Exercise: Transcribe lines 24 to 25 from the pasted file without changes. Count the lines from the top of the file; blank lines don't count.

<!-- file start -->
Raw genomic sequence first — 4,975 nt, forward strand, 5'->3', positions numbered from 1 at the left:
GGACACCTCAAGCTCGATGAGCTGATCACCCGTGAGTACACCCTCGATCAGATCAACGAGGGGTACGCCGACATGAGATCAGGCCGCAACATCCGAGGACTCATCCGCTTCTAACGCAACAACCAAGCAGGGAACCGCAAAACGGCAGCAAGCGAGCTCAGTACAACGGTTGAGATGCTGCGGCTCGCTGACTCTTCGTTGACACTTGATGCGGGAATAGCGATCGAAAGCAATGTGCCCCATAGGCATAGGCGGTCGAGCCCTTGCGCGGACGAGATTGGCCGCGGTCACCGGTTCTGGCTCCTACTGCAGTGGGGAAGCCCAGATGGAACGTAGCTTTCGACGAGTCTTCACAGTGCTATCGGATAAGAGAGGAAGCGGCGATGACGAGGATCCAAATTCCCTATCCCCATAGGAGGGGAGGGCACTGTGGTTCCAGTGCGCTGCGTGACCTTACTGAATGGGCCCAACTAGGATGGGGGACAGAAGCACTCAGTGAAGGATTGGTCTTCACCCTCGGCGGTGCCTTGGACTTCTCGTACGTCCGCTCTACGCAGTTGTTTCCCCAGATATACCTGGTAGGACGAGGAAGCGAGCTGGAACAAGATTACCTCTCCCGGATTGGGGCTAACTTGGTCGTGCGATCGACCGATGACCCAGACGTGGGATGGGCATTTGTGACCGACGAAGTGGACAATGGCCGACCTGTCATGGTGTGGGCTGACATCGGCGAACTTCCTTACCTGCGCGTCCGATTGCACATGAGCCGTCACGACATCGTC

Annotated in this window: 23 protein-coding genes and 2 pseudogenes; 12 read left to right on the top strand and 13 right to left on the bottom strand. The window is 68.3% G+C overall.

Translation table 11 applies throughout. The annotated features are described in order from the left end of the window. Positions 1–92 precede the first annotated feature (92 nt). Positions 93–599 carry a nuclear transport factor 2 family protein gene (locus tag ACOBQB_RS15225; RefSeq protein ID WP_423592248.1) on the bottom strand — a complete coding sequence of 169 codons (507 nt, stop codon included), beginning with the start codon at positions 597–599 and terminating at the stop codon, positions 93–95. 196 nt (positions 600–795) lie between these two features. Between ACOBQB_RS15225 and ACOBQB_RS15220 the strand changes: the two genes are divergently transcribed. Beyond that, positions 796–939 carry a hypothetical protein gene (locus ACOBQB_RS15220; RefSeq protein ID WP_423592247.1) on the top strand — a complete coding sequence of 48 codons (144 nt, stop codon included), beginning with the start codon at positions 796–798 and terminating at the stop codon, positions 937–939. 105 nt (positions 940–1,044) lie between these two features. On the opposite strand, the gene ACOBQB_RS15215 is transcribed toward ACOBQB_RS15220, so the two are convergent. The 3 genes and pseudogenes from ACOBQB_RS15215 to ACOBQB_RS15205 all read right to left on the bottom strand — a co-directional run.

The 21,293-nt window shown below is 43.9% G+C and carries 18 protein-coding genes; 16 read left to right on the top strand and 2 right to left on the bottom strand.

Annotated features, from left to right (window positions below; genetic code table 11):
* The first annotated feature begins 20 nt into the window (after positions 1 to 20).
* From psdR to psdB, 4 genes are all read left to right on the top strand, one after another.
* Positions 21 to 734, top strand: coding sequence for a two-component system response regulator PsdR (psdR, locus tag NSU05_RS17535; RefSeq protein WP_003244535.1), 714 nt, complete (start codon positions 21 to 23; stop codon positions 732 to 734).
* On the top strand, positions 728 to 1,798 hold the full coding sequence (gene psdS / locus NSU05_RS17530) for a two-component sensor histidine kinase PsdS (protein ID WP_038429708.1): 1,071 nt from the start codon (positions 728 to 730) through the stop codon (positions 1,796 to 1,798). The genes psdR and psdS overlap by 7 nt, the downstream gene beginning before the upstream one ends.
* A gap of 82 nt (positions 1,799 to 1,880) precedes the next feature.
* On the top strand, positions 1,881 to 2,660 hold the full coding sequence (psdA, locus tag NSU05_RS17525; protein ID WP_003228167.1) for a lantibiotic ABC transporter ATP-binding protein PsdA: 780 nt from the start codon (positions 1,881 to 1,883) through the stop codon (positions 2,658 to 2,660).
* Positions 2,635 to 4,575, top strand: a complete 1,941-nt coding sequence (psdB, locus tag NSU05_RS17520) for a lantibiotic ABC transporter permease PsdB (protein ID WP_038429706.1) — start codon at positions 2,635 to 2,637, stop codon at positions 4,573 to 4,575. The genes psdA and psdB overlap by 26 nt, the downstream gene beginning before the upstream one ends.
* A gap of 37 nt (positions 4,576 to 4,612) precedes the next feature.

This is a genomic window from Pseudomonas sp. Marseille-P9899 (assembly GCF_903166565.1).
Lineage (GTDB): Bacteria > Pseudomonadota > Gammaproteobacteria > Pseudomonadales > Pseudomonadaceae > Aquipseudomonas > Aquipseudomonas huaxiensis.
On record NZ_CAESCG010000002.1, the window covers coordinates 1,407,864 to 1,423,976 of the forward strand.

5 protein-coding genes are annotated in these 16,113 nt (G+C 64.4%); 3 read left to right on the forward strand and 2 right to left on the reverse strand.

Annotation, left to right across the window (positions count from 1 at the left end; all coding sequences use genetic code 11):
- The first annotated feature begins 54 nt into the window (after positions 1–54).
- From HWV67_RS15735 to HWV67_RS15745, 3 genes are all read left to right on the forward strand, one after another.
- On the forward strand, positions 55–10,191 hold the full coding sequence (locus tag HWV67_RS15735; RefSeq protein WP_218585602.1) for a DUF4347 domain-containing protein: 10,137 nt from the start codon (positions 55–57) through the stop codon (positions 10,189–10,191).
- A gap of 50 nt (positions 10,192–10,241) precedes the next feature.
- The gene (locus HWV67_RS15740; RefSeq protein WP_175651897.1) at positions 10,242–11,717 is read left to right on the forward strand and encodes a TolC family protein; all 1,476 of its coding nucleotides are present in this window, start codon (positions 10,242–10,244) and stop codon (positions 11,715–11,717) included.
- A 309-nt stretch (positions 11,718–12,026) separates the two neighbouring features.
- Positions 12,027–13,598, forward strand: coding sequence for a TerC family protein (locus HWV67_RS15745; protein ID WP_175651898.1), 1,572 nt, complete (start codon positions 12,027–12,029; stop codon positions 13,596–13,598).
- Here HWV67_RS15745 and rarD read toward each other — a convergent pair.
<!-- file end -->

- The gene (locus HWV67_RS15740; RefSeq protein WP_175651897.1) at positions 10,242–11,717 is read left to right on the forward strand and encodes a TolC family protein; all 1,476 of its coding nucleotides are present in this window, start codon (positions 10,242–10,244) and stop codon (positions 11,715–11,717) included.
- A 309-nt stretch (positions 11,718–12,026) separates the two neighbouring features.